Skip to content

    Menopause Health Center

    Font Size

    HRT Appears to Lower Alzheimer's Risk

    But Only if You Take it Early
    WebMD Health News

    Nov. 5, 2002 -- Long-term hormone replacement therapy has been all but abandoned for the prevention of disease in the months since a large government study linked its use to an increased risk of heart attack, blood clots, and breast cancer. But the same study found HRT helps protect against bone loss, and new research suggests it may protect against Alzheimer's disease in women who take it around the time of menopause.

    The study found that elderly women with a history of hormone use were less likely to develop Alzheimer's than those who had never taken HRT. But current users who had taken HRT for less than 10 years developed the disease at an increased rate compared with women who took HRT for more than 10 years.

    "This study suggests that use of hormone therapy within 10 years of onset of Alzheimer's disease is not protective," researcher John C.S. Breitner, MD, tells WebMD. "Several other studies have shown that hormone therapy is of no value in women who have already developed Alzheimer's. Our data suggest that even for women with very mild cognitive impairment it may be too late."

    In their study, published in the Nov. 6 Journal of the American Medical Association, Breitner and colleagues followed about 3,200 elderly residents of a county in Utah who were taking part in an ongoing observational study. None of the participants had Alzheimer's at enrollment in 1995, but 2.6% of the men and 4.7% of the women were diagnosed with the disease three years later.

    Women who used HRT were found to have a 41% reduction in risk of developing Alzheimers disease, compared with women who had never taken hormone therapy. Women who took HRT for more than 10 years had the same risk for Alzheimer's as men, and longer use was associated with larger risk reductions. So women who had taken HRT for more than 10 years had decreased their risk of developing the disease.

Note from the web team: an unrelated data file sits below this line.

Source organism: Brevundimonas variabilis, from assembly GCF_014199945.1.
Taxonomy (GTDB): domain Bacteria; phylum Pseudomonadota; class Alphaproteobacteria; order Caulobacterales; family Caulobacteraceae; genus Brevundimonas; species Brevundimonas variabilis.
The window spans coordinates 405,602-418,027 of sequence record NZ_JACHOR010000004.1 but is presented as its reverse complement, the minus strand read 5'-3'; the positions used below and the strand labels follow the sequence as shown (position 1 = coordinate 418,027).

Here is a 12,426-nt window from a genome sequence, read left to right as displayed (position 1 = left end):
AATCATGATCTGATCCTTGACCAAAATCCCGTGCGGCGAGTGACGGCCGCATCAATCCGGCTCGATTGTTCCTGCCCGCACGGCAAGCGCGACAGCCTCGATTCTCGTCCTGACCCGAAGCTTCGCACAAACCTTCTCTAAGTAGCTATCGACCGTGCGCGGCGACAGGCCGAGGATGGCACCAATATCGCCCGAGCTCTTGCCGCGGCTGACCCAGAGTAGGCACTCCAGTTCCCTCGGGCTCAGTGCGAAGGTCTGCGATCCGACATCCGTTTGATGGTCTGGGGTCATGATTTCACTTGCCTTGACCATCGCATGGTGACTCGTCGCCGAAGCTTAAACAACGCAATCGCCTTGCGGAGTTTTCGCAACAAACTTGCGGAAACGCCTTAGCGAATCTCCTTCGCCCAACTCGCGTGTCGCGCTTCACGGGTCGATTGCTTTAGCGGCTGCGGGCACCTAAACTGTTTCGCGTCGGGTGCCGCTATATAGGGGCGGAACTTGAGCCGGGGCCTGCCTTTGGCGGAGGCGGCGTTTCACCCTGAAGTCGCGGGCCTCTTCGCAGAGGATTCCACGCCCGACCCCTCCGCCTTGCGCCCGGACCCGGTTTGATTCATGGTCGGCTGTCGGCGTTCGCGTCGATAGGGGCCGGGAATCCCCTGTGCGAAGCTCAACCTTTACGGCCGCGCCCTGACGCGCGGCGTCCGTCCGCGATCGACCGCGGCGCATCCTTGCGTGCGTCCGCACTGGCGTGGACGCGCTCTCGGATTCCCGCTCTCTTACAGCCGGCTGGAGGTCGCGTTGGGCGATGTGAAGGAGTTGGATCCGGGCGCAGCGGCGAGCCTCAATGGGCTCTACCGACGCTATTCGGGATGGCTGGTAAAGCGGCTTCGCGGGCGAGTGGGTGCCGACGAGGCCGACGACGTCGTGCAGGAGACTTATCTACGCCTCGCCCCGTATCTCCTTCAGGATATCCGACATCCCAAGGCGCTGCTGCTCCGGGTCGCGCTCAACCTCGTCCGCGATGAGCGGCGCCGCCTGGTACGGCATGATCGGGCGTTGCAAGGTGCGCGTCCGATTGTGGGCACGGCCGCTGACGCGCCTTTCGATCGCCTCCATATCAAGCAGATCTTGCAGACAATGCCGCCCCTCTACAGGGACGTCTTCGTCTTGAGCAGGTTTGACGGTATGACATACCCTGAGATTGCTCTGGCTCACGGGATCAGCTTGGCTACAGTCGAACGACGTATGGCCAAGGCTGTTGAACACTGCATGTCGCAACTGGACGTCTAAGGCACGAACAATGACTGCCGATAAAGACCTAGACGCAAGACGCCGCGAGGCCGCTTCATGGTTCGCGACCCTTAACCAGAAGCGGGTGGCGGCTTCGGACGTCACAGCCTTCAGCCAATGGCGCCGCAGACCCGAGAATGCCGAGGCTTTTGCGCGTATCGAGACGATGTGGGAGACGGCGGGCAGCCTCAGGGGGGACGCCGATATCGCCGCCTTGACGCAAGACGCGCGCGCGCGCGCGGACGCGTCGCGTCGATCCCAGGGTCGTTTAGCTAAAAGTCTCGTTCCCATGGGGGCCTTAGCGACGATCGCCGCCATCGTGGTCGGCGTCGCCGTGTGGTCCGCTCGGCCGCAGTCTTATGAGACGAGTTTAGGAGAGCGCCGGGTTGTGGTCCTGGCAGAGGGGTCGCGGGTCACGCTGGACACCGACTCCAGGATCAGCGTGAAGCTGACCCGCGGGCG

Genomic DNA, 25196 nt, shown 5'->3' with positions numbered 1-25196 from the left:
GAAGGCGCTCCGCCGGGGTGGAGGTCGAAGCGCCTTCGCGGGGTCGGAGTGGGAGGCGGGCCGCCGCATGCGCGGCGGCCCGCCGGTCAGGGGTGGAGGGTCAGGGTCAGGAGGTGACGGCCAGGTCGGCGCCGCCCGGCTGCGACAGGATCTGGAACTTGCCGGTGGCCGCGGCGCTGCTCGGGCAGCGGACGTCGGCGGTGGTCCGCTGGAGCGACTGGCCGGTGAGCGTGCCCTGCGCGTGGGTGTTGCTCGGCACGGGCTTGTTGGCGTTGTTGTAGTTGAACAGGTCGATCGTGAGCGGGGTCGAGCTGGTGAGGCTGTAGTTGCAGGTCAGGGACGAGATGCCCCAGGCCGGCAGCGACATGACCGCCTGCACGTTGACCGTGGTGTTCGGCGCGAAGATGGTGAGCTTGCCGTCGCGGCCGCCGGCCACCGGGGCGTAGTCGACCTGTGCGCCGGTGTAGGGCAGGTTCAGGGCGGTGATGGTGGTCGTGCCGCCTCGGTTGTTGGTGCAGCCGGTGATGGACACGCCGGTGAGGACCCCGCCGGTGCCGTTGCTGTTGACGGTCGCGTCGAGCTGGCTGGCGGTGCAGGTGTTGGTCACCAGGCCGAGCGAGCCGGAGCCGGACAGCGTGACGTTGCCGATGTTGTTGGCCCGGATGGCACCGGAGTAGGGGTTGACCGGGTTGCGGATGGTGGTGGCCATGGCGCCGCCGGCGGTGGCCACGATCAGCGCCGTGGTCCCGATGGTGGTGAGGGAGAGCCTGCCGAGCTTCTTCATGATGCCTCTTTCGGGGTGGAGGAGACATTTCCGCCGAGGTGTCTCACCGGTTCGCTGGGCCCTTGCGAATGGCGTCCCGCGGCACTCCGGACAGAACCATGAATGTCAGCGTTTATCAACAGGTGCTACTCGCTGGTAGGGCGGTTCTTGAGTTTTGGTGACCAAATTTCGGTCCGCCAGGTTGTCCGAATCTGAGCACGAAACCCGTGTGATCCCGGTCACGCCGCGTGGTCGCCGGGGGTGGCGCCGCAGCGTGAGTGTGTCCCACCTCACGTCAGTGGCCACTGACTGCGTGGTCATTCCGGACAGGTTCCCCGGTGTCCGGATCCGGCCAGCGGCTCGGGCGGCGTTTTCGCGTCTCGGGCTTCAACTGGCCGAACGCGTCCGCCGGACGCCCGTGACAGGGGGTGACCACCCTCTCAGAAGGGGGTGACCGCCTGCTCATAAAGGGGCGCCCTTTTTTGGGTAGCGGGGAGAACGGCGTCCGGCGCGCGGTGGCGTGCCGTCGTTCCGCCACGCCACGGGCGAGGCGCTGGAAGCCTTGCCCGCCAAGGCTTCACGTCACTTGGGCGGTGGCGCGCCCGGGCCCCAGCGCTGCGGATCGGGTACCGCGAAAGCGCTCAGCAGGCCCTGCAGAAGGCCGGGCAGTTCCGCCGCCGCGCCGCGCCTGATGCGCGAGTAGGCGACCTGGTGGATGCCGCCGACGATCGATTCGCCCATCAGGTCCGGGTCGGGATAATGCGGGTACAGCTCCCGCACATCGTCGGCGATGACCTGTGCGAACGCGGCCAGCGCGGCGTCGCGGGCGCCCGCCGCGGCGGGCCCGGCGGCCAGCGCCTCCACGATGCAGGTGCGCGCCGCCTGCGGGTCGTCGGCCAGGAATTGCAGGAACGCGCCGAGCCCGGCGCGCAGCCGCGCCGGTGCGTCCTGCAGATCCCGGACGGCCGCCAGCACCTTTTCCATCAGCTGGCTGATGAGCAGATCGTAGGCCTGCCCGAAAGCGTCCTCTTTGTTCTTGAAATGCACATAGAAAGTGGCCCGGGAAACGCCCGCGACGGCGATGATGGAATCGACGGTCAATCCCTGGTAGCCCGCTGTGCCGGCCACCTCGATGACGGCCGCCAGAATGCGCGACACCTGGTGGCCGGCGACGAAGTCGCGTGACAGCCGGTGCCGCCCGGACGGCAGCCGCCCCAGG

In an effort to determine whether an overall healthier lifestyle was responsible for the decreased risk among HRT users, the researchers also examined the use of multivitamin and calcium supplements. Supplement use was not found to be protective against Alzheimer's. But Breitner says the findings cannot exclude the possibility that HRT users differ from nonusers in other important attributes related to health in general and Alzheimer's in particular.

    Today on WebMD

    woman walking outdoors
    How to handle headaches, night sweats, and more.
    mature woman holding fan in face
    Symptoms and treatments.
    woman hiding face behind hands
    11 ways to keep skin bright and healthy.
    Is it menopause or something else?
    senior couple
    mature woman shopping for produce
    Alcohol Disrupting Your Sleep
    mature couple on boat
    mature woman tugging on her loose skin
    senior woman wearing green hat
    estrogen gene

    WebMD Special Sections